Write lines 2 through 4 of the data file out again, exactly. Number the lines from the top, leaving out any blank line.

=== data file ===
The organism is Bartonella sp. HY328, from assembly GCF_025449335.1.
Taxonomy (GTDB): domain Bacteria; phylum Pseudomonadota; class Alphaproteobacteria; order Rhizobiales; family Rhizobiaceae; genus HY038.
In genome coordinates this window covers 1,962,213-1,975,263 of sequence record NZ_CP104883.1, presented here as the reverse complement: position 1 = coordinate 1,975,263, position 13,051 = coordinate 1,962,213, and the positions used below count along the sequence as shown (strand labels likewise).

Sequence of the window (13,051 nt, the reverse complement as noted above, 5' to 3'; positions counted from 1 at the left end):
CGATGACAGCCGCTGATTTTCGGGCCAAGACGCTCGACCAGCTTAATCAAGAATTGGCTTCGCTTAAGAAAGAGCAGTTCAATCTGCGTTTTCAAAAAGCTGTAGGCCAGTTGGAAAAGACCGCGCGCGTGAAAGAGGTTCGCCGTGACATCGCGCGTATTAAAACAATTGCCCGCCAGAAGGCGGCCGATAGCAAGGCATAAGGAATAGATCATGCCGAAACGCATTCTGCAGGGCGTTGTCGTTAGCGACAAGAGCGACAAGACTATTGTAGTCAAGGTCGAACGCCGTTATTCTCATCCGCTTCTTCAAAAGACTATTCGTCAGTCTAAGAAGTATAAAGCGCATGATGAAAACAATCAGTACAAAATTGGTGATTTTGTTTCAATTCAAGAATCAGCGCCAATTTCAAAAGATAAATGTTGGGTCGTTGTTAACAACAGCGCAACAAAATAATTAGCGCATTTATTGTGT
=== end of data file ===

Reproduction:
Taxonomy (GTDB): domain Bacteria; phylum Pseudomonadota; class Alphaproteobacteria; order Rhizobiales; family Rhizobiaceae; genus HY038.
In genome coordinates this window covers 1,962,213-1,975,263 of sequence record NZ_CP104883.1, presented here as the reverse complement: position 1 = coordinate 1,975,263, position 13,051 = coordinate 1,962,213, and the positions used below count along the sequence as shown (strand labels likewise).

Sequence of the window (13,051 nt, the reverse complement as noted above, 5' to 3'; positions counted from 1 at the left end):